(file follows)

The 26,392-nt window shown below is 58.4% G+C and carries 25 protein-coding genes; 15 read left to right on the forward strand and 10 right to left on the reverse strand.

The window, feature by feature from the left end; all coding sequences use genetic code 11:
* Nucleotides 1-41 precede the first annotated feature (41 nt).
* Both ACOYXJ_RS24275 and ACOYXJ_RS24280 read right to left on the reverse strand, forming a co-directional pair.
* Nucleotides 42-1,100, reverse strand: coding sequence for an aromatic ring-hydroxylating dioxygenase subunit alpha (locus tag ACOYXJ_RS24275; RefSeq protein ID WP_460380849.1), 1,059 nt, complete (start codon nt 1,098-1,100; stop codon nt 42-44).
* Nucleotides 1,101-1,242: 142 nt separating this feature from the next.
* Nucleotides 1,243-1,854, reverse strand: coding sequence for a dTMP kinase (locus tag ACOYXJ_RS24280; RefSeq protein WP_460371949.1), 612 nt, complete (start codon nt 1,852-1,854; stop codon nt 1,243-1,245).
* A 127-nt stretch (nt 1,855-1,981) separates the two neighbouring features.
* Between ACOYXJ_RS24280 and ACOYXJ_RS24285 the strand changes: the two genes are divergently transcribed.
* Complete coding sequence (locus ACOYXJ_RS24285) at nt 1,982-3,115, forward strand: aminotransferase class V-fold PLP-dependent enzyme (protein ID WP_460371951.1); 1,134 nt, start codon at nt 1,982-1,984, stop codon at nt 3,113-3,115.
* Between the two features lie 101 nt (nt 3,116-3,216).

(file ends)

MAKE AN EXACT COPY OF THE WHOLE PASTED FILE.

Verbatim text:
The 26,392-nt window shown below is 58.4% G+C and carries 25 protein-coding genes; 15 read left to right on the forward strand and 10 right to left on the reverse strand.

The window, feature by feature from the left end; all coding sequences use genetic code 11:
* Nucleotides 1-41 precede the first annotated feature (41 nt).
* Both ACOYXJ_RS24275 and ACOYXJ_RS24280 read right to left on the reverse strand, forming a co-directional pair.
* Nucleotides 42-1,100, reverse strand: coding sequence for an aromatic ring-hydroxylating dioxygenase subunit alpha (locus tag ACOYXJ_RS24275; RefSeq protein ID WP_460380849.1), 1,059 nt, complete (start codon nt 1,098-1,100; stop codon nt 42-44).
* Nucleotides 1,101-1,242: 142 nt separating this feature from the next.
* Nucleotides 1,243-1,854, reverse strand: coding sequence for a dTMP kinase (locus tag ACOYXJ_RS24280; RefSeq protein WP_460371949.1), 612 nt, complete (start codon nt 1,852-1,854; stop codon nt 1,243-1,245).
* A 127-nt stretch (nt 1,855-1,981) separates the two neighbouring features.
* Between ACOYXJ_RS24280 and ACOYXJ_RS24285 the strand changes: the two genes are divergently transcribed.
* Complete coding sequence (locus ACOYXJ_RS24285) at nt 1,982-3,115, forward strand: aminotransferase class V-fold PLP-dependent enzyme (protein ID WP_460371951.1); 1,134 nt, start codon at nt 1,982-1,984, stop codon at nt 3,113-3,115.
* Between the two features lie 101 nt (nt 3,116-3,216).